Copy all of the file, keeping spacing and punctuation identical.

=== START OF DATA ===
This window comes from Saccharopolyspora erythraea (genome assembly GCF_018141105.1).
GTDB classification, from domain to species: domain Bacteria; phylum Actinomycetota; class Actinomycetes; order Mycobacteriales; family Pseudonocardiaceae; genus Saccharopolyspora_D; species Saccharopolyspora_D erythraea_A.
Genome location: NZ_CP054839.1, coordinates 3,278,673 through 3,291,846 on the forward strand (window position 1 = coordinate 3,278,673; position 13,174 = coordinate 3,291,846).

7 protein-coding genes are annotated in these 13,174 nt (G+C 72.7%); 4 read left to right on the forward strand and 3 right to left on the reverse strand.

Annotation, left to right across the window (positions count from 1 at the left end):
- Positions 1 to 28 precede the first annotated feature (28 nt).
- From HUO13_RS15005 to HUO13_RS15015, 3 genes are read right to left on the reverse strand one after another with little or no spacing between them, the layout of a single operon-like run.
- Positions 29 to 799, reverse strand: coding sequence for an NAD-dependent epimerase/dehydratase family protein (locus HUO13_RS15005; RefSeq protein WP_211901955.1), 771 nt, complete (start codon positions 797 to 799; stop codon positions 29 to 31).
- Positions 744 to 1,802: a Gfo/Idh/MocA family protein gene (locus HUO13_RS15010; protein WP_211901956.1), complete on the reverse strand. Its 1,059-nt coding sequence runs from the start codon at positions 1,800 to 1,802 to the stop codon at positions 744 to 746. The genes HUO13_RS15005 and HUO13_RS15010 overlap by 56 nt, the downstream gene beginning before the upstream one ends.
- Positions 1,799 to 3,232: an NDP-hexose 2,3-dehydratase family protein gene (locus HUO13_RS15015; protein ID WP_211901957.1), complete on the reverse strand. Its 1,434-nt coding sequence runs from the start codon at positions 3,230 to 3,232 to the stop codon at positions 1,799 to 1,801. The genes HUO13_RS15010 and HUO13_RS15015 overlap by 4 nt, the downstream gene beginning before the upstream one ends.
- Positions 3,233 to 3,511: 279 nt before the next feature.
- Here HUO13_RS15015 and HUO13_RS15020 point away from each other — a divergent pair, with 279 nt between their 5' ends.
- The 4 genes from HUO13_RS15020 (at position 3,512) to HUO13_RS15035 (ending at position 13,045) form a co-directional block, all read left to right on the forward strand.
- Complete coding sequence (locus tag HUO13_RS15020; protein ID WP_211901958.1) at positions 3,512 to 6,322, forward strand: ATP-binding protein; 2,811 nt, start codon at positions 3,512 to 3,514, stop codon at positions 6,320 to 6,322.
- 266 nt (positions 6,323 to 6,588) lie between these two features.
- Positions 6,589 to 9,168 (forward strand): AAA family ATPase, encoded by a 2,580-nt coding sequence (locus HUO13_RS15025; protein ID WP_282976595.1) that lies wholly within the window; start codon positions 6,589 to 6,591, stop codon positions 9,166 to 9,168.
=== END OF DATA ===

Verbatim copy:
This window comes from Saccharopolyspora erythraea (genome assembly GCF_018141105.1).
GTDB classification, from domain to species: domain Bacteria; phylum Actinomycetota; class Actinomycetes; order Mycobacteriales; family Pseudonocardiaceae; genus Saccharopolyspora_D; species Saccharopolyspora_D erythraea_A.
Genome location: NZ_CP054839.1, coordinates 3,278,673 through 3,291,846 on the forward strand (window position 1 = coordinate 3,278,673; position 13,174 = coordinate 3,291,846).

7 protein-coding genes are annotated in these 13,174 nt (G+C 72.7%); 4 read left to right on the forward strand and 3 right to left on the reverse strand.

Annotation, left to right across the window (positions count from 1 at the left end):
- Positions 1 to 28 precede the first annotated feature (28 nt).
- From HUO13_RS15005 to HUO13_RS15015, 3 genes are read right to left on the reverse strand one after another with little or no spacing between them, the layout of a single operon-like run.
- Positions 29 to 799, reverse strand: coding sequence for an NAD-dependent epimerase/dehydratase family protein (locus HUO13_RS15005; RefSeq protein WP_211901955.1), 771 nt, complete (start codon positions 797 to 799; stop codon positions 29 to 31).
- Positions 744 to 1,802: a Gfo/Idh/MocA family protein gene (locus HUO13_RS15010; protein WP_211901956.1), complete on the reverse strand. Its 1,059-nt coding sequence runs from the start codon at positions 1,800 to 1,802 to the stop codon at positions 744 to 746. The genes HUO13_RS15005 and HUO13_RS15010 overlap by 56 nt, the downstream gene beginning before the upstream one ends.
- Positions 1,799 to 3,232: an NDP-hexose 2,3-dehydratase family protein gene (locus HUO13_RS15015; protein ID WP_211901957.1), complete on the reverse strand. Its 1,434-nt coding sequence runs from the start codon at positions 3,230 to 3,232 to the stop codon at positions 1,799 to 1,801. The genes HUO13_RS15010 and HUO13_RS15015 overlap by 4 nt, the downstream gene beginning before the upstream one ends.
- Positions 3,233 to 3,511: 279 nt before the next feature.
- Here HUO13_RS15015 and HUO13_RS15020 point away from each other — a divergent pair, with 279 nt between their 5' ends.
- The 4 genes from HUO13_RS15020 (at position 3,512) to HUO13_RS15035 (ending at position 13,045) form a co-directional block, all read left to right on the forward strand.
- Complete coding sequence (locus tag HUO13_RS15020; protein ID WP_211901958.1) at positions 3,512 to 6,322, forward strand: ATP-binding protein; 2,811 nt, start codon at positions 3,512 to 3,514, stop codon at positions 6,320 to 6,322.
- 266 nt (positions 6,323 to 6,588) lie between these two features.
- Positions 6,589 to 9,168 (forward strand): AAA family ATPase, encoded by a 2,580-nt coding sequence (locus HUO13_RS15025; protein ID WP_282976595.1) that lies wholly within the window; start codon positions 6,589 to 6,591, stop codon positions 9,166 to 9,168.